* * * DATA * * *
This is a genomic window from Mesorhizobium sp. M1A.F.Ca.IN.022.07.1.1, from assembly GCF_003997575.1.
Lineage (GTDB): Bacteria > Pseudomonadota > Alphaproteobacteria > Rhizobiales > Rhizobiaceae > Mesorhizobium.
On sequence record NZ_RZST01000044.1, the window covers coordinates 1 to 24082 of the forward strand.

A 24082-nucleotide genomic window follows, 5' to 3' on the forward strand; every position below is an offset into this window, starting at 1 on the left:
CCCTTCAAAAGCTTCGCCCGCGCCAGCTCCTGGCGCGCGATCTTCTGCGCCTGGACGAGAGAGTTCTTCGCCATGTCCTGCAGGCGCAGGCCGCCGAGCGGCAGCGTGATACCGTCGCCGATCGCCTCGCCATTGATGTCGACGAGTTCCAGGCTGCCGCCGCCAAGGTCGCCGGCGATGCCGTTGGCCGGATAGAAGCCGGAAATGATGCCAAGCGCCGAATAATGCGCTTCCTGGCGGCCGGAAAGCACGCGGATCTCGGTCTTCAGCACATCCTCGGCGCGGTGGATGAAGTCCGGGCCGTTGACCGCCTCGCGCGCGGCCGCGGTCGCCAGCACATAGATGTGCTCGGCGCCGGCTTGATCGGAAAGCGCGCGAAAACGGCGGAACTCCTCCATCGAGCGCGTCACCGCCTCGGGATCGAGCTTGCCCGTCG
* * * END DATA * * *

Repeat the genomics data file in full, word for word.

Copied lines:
This is a genomic window from Mesorhizobium sp. M1A.F.Ca.IN.022.07.1.1, from assembly GCF_003997575.1.
Lineage (GTDB): Bacteria > Pseudomonadota > Alphaproteobacteria > Rhizobiales > Rhizobiaceae > Mesorhizobium.
On sequence record NZ_RZST01000044.1, the window covers coordinates 1 to 24082 of the forward strand.

A 24082-nucleotide genomic window follows, 5' to 3' on the forward strand; every position below is an offset into this window, starting at 1 on the left:
CCCTTCAAAAGCTTCGCCCGCGCCAGCTCCTGGCGCGCGATCTTCTGCGCCTGGACGAGAGAGTTCTTCGCCATGTCCTGCAGGCGCAGGCCGCCGAGCGGCAGCGTGATACCGTCGCCGATCGCCTCGCCATTGATGTCGACGAGTTCCAGGCTGCCGCCGCCAAGGTCGCCGGCGATGCCGTTGGCCGGATAGAAGCCGGAAATGATGCCAAGCGCCGAATAATGCGCTTCCTGGCGGCCGGAAAGCACGCGGATCTCGGTCTTCAGCACATCCTCGGCGCGGTGGATGAAGTCCGGGCCGTTGACCGCCTCGCGCGCGGCCGCGGTCGCCAGCACATAGATGTGCTCGGCGCCGGCTTGATCGGAAAGCGCGCGAAAACGGCGGAACTCCTCCATCGAGCGCGTCACCGCCTCGGGATCGAGCTTGCCCGTCG